DECEMBER 21, 11:57 EST
ST. LOUIS -- An F/A-18F Super Hornet equipped with three ALQ-99 jamming pods and two fuel tanks completed the initial flight demonstration of the Boeing EA-18 Airborne Electronic Attack (AEA) concept.
U.S. Department of Defense (DOD) officials are considering the EA-18, along with other platforms, as a replacement for the Navy's EA-6B Prowler electronic warfare aircraft by 2008.
"The EA-18 will perform full-spectrum electronic surveillance and electronic attack of enemy threat radars and communications nets," says Paul Summers, director for Boeing's F/A-18 derivative programs.
"The EA-18 leverages the U.S. Navy's investment in the F/A-18E/F Super Hornet platform and Northrop Grumman's Improved Capability III radar receiver system, which represents a significantly reduced risk approach over other unproven platforms and systems," he says.
Operating from an aircraft carrier or land-based airfield, the two-seat F/A-18F Super Hornet derivative would be tasked for a broad range of tactical missions. Boeing officials say they hope the EA-18's 99 percent commonality with the Super Hornet now in production will be a plus in the competition to replace the Prowler by offering the Navy reduced support and training costs.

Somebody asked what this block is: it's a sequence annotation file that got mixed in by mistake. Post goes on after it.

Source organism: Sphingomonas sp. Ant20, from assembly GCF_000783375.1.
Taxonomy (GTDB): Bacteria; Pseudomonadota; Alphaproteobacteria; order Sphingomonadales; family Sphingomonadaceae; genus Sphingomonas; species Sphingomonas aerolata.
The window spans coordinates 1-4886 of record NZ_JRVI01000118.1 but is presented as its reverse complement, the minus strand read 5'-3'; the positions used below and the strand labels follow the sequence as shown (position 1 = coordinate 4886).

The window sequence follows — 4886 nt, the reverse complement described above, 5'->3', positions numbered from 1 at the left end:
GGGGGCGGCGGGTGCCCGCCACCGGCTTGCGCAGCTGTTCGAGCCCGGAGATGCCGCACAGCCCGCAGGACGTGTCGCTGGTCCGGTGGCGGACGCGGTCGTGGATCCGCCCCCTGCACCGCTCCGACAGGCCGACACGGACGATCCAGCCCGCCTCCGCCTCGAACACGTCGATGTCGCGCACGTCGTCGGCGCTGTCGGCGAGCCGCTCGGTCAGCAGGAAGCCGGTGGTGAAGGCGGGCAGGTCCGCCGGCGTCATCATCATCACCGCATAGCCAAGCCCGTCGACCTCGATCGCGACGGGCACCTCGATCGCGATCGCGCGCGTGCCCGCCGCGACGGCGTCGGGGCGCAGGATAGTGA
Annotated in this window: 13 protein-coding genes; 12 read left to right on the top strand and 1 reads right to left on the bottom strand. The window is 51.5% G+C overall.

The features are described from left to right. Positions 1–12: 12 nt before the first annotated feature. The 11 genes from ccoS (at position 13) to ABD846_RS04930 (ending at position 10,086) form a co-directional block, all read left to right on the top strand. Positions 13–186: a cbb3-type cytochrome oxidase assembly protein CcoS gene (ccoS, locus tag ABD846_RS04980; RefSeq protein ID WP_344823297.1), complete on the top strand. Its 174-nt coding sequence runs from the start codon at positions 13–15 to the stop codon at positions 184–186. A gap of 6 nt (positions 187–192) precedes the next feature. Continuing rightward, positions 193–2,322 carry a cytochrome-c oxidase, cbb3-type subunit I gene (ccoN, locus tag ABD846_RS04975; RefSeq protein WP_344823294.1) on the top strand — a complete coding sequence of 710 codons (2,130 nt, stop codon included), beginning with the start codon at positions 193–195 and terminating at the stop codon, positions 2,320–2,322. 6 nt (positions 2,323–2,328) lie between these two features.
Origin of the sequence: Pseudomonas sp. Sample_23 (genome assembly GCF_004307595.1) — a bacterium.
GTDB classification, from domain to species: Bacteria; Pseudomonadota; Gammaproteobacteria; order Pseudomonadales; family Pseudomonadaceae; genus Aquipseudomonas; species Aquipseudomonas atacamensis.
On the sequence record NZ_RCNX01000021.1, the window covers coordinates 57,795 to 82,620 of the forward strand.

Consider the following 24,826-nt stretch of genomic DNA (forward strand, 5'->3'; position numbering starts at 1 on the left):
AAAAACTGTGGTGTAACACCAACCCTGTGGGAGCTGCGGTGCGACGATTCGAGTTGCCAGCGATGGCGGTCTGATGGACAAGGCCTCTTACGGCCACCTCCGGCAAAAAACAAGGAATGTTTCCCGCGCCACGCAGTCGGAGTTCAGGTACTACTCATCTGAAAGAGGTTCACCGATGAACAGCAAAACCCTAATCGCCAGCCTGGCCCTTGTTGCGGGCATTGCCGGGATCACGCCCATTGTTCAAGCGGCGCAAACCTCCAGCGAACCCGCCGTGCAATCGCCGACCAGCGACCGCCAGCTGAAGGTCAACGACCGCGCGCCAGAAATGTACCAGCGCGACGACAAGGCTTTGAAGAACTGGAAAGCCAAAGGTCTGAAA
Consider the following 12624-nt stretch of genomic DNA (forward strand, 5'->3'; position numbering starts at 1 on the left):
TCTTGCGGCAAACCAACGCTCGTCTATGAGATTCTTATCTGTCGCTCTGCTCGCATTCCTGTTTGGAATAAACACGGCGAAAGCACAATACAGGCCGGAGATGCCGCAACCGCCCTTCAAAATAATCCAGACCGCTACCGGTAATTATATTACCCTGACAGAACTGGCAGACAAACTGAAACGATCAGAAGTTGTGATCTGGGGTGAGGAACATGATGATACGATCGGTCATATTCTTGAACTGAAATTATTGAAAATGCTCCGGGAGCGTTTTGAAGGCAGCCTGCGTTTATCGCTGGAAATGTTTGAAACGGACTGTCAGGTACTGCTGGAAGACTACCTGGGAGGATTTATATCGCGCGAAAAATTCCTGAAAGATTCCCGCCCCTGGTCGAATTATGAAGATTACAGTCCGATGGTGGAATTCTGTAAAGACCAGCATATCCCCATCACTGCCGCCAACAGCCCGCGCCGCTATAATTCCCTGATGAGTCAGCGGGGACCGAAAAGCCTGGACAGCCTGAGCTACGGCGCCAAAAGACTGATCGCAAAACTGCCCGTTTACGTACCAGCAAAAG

The eight-year engineering design, development and test effort leading to the EA-18 has included new avionics and aircraft conceptual design, engineering analysis, high- and low-speed wind tunnel testing, electromagnetic interference/compatibility laboratory testing, antenna range testing and extensive crew-vehicle interface development. Boeing says the EA-18 could begin a system development and demonstration phase as early as 2003.
DOD is expected to announce the results of its analysis of alternatives for the AEA mission this month.
Military & Aerospace Electronics